by Desiree Lopez
Glenda Bryant has always had a love for literature. Being able to share that passion with her students is what led her to teach at South Plains College.
That chapter is coming to a close as Bryant is preparing for retirement after teaching at SPC for 26 years.
Bryant lived the first 12 years of her life in Levelland before moving to Brownfield, where her dad was transferred for work. After graduating from Brownfield High School, she attended South Plains College and earned an associate’s degree.
She went on to attend Texas Tech University, where she double majored in English and business, earning her bachelor’s and master’s degrees.
Bryant spent her first two years of teaching at Ropes High School in Ropesville as a Seventh, Eighth, and 12th grade English teacher. She also taught part-time at TTU in the English Department.
She later moved to Dumas and taught full-time at Dumas High School as an English teacher, while also teaching part-time at Amarillo College.
Bryant moved back to Brownfield after her father had passed away and was hired in 1993 by SPC to teach English.
According to Bryant, she wanted to teach at only the college level. She said she felt that SPC was a good place to work, especially since it was close to home.
She started out as an assistant professor, then was promoted to associate professor. About a year ago, she was promoted to the rank of professor.
During her time at SPC, she has taught English 0301, 0302, Composition I, and British Literature. She currently teaches Composition II and American Literature.
English had always been a subject that has interested Bryant.
“I love literature,” explains Bryant. “I love studying characters and the local color concerns, like their way of living, how they were living, what their beliefs were, and what they thought. It’s interesting how values have changed somewhat. The roles of the sexes have changed tremendously, and it’s just interesting to study the various personalities.”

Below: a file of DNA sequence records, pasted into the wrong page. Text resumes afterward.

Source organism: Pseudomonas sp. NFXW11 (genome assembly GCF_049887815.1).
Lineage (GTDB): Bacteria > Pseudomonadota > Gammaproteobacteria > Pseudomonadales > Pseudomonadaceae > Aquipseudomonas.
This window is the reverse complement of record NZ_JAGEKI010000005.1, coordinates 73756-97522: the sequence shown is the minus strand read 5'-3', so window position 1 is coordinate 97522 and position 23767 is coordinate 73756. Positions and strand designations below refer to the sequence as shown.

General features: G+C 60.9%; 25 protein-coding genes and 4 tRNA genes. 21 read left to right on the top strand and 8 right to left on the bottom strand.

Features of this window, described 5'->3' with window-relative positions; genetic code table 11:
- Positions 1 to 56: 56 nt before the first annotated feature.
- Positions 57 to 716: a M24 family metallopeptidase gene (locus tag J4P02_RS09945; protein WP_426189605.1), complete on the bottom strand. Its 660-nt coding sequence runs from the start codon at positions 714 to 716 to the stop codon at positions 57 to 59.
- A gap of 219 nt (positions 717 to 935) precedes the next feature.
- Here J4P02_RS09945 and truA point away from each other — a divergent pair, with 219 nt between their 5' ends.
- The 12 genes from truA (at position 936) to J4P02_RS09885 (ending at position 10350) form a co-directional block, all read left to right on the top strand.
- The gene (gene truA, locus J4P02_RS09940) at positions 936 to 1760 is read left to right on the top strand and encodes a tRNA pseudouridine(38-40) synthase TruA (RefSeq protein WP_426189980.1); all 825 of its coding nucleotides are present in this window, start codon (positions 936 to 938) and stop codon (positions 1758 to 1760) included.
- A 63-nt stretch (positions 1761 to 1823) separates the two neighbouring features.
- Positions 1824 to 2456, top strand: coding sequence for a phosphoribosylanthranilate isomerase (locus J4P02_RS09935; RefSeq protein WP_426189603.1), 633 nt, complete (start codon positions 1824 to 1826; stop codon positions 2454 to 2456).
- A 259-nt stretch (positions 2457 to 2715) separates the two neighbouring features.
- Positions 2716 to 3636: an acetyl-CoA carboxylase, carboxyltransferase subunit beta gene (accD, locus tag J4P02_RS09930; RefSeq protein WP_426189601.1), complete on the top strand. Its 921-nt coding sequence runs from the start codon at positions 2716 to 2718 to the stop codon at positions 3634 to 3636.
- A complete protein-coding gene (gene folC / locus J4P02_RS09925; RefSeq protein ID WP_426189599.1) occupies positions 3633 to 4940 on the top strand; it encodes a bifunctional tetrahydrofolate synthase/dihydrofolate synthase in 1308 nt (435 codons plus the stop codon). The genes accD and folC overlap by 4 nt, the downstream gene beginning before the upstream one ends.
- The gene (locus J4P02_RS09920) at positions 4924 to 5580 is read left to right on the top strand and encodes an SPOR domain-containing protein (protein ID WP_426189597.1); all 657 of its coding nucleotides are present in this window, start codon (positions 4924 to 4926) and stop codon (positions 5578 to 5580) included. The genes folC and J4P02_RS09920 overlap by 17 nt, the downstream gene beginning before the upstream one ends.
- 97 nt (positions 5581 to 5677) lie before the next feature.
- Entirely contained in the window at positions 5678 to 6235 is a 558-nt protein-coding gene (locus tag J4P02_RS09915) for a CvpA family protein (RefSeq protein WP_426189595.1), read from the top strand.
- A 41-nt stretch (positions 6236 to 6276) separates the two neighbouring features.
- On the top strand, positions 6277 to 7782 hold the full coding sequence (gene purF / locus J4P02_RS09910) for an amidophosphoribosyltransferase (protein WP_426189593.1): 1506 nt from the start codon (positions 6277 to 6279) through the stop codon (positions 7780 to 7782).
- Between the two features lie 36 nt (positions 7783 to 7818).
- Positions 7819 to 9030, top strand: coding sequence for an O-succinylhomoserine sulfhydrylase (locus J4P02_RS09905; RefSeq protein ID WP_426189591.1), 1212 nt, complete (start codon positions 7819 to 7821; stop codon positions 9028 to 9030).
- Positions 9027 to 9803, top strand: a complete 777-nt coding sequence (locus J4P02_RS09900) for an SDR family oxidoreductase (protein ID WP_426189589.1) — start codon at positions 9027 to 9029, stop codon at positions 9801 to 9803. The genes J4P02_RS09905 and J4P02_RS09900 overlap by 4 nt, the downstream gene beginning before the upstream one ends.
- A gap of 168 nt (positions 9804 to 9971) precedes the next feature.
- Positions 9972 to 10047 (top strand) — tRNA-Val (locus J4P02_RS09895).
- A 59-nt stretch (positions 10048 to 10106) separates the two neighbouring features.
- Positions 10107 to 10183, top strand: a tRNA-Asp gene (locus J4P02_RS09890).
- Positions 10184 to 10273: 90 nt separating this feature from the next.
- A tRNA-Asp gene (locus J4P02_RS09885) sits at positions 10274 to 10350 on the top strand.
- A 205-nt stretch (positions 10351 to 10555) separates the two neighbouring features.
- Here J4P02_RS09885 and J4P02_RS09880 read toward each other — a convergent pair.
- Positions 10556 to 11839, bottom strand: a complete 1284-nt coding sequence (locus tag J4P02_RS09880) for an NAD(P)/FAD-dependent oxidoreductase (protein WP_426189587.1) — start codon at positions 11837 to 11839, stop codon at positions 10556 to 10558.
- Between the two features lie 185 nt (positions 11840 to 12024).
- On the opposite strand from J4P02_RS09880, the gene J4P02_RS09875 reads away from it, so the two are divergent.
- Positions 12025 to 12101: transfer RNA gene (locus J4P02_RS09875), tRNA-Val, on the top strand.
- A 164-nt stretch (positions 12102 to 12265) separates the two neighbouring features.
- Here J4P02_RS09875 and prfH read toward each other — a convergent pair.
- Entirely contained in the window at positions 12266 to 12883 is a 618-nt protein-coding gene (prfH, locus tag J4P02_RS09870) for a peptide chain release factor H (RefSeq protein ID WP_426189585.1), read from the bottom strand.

Bryant is excited to retire but will miss a few things about working at SPC.
“I will miss the professors, lunchtime, and listening to people chat,” expresses Bryant. “I’m going to miss teaching literature and hearing the students’ thoughts and their ideas.”
An obstacle she had to face during her years of teaching was getting used to being in front of a class.
“I wasn’t shy around my friends, but it’s different when you’re in front of a group,” explains Bryant. “I didn’t know I had that problem when I came to South Plains, but I did.”
Bryant has no current plans for her retirement. She said that she wants to just “go with the flow.”
She is looking forward to hanging out with her friends, seeing her family, and working out after she retires.
Bryant advises students who are struggling to find a subject area that they love and to make sure that they can earn a living in that field.
“You have to love what you do, or your life is going to be a really long one,” said Bryant.
She also advises students that are in a similar field to make connections with other students.
“You must somehow make relevance to the students that you have in class,” explains Bryant. “That means you will have to ask some questions that make them relate to the story.”